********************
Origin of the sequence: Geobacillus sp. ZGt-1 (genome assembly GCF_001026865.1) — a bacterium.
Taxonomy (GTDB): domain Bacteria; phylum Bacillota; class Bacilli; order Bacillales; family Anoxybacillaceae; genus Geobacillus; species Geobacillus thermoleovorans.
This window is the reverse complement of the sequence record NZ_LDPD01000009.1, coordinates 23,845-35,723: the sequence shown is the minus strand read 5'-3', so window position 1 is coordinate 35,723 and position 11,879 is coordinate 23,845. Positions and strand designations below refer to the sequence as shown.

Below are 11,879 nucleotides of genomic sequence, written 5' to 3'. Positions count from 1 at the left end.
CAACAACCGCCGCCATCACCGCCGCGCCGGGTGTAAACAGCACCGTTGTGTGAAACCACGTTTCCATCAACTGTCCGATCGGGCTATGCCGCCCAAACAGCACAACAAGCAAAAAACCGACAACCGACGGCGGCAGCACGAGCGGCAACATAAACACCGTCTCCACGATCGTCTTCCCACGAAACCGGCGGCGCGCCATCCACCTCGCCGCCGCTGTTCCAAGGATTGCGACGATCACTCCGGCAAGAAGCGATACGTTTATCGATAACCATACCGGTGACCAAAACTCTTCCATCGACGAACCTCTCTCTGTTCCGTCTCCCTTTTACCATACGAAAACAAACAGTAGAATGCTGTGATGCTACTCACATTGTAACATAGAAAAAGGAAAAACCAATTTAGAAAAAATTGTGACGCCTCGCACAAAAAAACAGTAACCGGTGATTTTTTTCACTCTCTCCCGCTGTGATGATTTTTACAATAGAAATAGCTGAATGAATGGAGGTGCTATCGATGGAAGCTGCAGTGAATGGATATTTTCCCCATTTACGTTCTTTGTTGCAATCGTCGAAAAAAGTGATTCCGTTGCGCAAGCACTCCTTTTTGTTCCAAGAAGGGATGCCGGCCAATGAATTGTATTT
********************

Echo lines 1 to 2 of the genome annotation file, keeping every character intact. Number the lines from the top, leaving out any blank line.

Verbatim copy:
Origin of the sequence: Geobacillus sp. ZGt-1 (genome assembly GCF_001026865.1) — a bacterium.
Taxonomy (GTDB): domain Bacteria; phylum Bacillota; class Bacilli; order Bacillales; family Anoxybacillaceae; genus Geobacillus; species Geobacillus thermoleovorans.